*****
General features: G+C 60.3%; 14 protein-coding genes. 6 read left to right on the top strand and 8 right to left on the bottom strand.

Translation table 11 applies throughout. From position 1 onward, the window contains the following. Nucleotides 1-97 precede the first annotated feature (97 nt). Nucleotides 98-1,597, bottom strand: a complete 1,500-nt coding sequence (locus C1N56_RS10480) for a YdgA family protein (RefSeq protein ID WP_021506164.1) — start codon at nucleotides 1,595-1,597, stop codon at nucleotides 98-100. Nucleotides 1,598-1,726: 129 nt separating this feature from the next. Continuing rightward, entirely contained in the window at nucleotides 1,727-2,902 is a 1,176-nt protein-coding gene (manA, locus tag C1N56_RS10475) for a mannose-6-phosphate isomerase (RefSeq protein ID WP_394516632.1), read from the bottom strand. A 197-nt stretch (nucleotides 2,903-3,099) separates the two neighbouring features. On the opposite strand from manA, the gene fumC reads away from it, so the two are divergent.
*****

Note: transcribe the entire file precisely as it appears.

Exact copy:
General features: G+C 60.3%; 14 protein-coding genes. 6 read left to right on the top strand and 8 right to left on the bottom strand.

Translation table 11 applies throughout. From position 1 onward, the window contains the following. Nucleotides 1-97 precede the first annotated feature (97 nt). Nucleotides 98-1,597, bottom strand: a complete 1,500-nt coding sequence (locus C1N56_RS10480) for a YdgA family protein (RefSeq protein ID WP_021506164.1) — start codon at nucleotides 1,595-1,597, stop codon at nucleotides 98-100. Nucleotides 1,598-1,726: 129 nt separating this feature from the next. Continuing rightward, entirely contained in the window at nucleotides 1,727-2,902 is a 1,176-nt protein-coding gene (manA, locus tag C1N56_RS10475) for a mannose-6-phosphate isomerase (RefSeq protein ID WP_394516632.1), read from the bottom strand. A 197-nt stretch (nucleotides 2,903-3,099) separates the two neighbouring features. On the opposite strand from manA, the gene fumC reads away from it, so the two are divergent.